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Entertainment at the Nuremberg Christmas Market in Germany

Wares for sale at the Nuremberg Christmas market are generally of high quality and often closer to art than mere decorations. Wooden items are particularly praised and cheap imported plastics are not appreciated. Food and drink are the main reasons for many visitors to visit a Christmas market. The famous small Nürnberger sausages are very popular.

A huge cultural program entertains visitors to Nuremberg during the Advent period. Music is played in many churches and other cultural venues including open-air music performances near the market itself. Special workshops are arranged for children.

Top Museums and Sights to See in Nuremberg in Franken

Albrecht Dürer's Charlemagne and Emperor Sigismund in the Germanisches National Museum in Nuremberg

Nürnberg is an interesting city to visit and offers visitors much more than just the Christmas market. Apart from being a beautiful city with the old town almost completely enclosed by its historic defensive town walls, Nuremberg has several excellent museums. The cultural tour de force is the Germanic National Museum (Germanisches Nationalmuseum) with the world’s largest cultural-historical collection of items related to the German-speaking world. The Kaiserburg (Imperial Castle) towering over much of the old town center is also worth a visit.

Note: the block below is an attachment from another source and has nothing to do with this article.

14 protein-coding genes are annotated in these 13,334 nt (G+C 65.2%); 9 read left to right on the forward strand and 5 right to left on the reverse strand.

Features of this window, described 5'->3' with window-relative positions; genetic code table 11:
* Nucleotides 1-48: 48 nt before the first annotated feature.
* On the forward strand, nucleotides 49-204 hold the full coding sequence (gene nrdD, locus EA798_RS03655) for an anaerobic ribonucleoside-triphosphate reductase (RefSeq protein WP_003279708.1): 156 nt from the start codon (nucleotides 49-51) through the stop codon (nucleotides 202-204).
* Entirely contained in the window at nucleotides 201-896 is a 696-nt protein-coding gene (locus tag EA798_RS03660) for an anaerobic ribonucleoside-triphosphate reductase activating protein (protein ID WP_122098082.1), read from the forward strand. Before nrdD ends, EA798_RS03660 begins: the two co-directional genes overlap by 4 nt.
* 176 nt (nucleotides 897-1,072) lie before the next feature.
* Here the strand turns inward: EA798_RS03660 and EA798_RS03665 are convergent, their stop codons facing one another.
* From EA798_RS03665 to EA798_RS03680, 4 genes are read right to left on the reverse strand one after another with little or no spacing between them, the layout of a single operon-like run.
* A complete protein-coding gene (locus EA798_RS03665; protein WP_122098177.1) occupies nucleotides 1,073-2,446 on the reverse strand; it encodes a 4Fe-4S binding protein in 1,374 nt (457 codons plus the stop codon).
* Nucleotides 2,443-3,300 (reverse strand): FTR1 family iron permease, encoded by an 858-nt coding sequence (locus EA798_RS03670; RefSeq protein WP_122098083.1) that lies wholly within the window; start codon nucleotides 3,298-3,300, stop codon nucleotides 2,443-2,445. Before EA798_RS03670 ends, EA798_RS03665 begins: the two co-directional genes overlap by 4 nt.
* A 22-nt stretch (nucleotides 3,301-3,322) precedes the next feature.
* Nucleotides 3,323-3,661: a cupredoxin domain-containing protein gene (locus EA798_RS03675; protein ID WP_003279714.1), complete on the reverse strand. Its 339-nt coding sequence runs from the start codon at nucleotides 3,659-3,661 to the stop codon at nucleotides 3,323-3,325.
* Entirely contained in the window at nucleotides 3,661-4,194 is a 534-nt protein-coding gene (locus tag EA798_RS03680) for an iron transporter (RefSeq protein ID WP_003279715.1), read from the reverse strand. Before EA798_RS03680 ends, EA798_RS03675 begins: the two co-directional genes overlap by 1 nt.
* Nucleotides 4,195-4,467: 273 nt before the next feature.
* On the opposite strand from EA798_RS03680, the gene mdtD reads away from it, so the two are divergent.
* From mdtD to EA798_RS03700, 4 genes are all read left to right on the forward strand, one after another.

Other fine museums in Nuremberg include the German Railways Museum (DB Deutsche Bahn), Toy Museum (Spielzeugmuseum), the Albrecht Dürer Haus, and the Neue Museum (modern design). Also worth seeing are the three main Gothic churches (Frauen, St Sebald, St Lorenz) and the Handwerkershof near the station where medieval Nürnberg comes to live. It is also worth the short tram ride to see the Reichsparteitagsgelände where the Nazi Party staged the famous party rallies while the Nuremberg Trials Memorial and Court Room 600 is only a five-minute U-Bahn train ride from the main station. (Note that the main Dokumentationszentrum Reichsparteigelände is closed until at least 2025 but the terrain and a small temporary exhibition are open.)

Nürnberg City Card: Save on Sightseeing in Nuremberg

Two discount deals are worth considering to save on sightseeing when visiting Nuremberg (Nürnberg):